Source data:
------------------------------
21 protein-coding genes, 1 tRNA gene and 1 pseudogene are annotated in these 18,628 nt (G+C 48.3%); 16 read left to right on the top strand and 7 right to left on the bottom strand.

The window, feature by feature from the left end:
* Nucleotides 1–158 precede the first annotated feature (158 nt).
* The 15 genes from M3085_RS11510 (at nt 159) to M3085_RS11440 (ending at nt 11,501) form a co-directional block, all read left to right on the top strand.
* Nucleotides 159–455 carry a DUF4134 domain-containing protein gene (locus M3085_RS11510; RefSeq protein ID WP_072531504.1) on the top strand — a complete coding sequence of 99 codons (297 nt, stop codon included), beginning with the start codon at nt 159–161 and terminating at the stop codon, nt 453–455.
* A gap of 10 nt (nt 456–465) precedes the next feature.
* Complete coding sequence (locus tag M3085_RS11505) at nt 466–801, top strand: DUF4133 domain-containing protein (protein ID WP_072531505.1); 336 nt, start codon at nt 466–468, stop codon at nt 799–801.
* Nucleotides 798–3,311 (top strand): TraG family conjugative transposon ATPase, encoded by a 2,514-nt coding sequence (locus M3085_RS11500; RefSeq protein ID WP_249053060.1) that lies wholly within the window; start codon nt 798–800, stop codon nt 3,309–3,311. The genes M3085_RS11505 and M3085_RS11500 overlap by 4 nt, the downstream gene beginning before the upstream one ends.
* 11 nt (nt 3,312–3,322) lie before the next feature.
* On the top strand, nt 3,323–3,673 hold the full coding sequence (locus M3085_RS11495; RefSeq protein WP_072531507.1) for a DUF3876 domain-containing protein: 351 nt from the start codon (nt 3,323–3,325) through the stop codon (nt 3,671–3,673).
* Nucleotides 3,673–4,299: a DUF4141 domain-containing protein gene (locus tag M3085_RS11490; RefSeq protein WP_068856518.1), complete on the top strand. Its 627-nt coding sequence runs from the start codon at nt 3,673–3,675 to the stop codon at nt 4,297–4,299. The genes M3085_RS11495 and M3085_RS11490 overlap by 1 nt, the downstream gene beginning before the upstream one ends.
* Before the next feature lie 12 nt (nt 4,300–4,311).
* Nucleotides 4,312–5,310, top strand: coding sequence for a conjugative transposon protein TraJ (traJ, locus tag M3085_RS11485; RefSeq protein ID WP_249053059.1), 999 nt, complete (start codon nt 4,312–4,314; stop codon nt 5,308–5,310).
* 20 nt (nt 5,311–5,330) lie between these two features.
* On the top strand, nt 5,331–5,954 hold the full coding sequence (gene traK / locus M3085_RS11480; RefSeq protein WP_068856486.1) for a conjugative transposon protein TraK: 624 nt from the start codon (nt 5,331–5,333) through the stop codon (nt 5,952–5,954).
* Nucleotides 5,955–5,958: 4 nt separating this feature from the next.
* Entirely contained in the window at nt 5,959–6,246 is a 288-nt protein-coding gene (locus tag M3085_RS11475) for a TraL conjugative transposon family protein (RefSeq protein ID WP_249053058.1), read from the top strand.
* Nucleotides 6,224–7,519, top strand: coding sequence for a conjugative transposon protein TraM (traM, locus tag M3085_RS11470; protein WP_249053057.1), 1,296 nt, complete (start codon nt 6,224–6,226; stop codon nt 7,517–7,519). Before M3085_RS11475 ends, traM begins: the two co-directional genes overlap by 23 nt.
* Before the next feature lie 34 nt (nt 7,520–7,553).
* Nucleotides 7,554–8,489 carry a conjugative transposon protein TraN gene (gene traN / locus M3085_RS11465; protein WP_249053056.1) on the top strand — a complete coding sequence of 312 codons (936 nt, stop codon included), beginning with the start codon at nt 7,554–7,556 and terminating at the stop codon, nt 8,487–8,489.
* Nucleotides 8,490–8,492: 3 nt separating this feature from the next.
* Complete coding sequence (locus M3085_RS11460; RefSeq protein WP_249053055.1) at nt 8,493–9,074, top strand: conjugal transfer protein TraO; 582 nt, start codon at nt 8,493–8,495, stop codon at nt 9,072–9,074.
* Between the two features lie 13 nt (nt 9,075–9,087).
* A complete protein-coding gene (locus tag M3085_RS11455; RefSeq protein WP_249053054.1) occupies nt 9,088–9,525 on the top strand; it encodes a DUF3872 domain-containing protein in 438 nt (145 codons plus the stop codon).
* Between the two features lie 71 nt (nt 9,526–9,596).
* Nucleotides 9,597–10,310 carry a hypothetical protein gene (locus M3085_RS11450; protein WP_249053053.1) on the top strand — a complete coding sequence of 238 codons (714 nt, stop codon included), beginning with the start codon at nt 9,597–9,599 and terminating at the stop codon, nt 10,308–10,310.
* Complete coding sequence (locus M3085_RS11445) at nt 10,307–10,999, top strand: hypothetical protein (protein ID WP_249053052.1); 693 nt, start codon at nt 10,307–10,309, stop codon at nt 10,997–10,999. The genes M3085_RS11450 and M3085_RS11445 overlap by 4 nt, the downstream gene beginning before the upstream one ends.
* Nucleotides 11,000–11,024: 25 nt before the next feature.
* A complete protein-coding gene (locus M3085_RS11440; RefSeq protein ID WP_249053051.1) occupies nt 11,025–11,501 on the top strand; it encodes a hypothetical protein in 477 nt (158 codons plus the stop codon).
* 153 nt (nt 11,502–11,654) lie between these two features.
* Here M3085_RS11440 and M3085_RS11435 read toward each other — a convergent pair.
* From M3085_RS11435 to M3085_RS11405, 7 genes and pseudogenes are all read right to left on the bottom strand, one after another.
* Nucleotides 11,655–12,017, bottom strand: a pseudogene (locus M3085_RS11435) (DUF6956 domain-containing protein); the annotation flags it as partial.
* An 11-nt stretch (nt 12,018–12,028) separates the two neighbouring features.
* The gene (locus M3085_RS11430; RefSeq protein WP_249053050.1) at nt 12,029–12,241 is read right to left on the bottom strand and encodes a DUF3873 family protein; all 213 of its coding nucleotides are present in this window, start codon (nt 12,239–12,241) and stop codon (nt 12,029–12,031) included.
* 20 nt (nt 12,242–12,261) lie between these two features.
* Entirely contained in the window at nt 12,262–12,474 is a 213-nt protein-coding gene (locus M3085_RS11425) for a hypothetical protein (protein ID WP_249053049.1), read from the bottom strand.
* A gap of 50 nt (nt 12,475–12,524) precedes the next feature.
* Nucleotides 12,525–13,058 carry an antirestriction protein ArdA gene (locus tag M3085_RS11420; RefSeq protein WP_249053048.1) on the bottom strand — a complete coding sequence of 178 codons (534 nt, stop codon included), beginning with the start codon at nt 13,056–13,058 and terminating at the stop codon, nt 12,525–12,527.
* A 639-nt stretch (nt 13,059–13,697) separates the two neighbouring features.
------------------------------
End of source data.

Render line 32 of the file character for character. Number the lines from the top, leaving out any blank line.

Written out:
* From M3085_RS11435 to M3085_RS11405, 7 genes and pseudogenes are all read right to left on the bottom strand, one after another.